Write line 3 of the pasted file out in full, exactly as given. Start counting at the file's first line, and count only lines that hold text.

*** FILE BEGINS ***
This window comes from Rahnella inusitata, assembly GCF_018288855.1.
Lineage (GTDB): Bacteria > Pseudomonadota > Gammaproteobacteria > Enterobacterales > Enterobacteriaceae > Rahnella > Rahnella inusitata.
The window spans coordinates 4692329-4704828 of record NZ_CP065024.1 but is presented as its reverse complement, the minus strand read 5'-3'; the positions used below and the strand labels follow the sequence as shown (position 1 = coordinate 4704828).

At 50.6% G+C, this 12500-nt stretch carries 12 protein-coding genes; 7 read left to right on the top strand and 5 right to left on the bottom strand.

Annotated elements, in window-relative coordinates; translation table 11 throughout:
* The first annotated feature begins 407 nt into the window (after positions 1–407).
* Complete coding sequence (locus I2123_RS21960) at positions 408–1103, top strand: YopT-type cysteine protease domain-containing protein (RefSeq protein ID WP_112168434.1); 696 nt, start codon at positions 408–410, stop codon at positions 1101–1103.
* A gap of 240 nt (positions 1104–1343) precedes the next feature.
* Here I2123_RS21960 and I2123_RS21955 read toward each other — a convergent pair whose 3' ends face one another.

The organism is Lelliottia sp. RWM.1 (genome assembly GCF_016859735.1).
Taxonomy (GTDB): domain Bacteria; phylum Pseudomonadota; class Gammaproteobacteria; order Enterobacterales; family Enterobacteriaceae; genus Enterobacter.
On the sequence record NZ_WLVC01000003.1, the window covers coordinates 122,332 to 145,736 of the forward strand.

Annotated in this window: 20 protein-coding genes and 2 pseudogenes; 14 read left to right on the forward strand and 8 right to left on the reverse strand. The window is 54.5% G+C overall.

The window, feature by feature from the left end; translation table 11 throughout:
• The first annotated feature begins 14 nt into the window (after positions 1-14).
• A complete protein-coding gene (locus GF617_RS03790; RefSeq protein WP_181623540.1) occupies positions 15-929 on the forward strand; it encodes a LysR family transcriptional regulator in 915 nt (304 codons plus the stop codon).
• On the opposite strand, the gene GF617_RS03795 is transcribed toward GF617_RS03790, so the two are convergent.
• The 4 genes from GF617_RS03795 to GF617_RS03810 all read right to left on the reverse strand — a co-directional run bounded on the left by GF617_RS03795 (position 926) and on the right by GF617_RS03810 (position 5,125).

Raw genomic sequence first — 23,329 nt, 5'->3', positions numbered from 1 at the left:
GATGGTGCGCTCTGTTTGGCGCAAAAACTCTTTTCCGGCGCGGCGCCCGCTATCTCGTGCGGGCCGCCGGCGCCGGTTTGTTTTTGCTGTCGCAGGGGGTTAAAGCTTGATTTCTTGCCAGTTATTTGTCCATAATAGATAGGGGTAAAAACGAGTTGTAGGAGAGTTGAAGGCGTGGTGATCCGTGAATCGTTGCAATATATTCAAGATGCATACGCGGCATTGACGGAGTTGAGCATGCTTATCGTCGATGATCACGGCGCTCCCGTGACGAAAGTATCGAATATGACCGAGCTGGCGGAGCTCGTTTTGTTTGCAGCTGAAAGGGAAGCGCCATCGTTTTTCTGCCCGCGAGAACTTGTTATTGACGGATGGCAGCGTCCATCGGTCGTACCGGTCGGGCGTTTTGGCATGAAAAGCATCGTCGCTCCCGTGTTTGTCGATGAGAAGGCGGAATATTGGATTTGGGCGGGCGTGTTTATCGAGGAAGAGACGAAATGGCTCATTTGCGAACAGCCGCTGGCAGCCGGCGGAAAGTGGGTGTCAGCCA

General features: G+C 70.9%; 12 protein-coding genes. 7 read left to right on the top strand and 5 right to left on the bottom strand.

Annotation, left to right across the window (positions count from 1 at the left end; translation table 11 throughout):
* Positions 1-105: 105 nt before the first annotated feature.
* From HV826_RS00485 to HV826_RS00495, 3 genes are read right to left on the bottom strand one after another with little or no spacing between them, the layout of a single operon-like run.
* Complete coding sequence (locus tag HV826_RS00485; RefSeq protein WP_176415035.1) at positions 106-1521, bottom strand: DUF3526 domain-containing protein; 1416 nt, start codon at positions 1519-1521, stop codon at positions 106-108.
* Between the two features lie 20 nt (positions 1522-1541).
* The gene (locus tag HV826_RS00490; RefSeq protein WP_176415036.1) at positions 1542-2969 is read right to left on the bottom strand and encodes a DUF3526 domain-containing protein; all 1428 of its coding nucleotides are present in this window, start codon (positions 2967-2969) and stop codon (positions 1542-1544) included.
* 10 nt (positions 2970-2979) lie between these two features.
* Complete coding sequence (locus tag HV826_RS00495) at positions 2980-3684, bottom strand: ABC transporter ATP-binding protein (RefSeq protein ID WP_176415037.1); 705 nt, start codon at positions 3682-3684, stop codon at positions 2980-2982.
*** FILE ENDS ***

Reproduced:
The window spans coordinates 4692329-4704828 of record NZ_CP065024.1 but is presented as its reverse complement, the minus strand read 5'-3'; the positions used below and the strand labels follow the sequence as shown (position 1 = coordinate 4704828).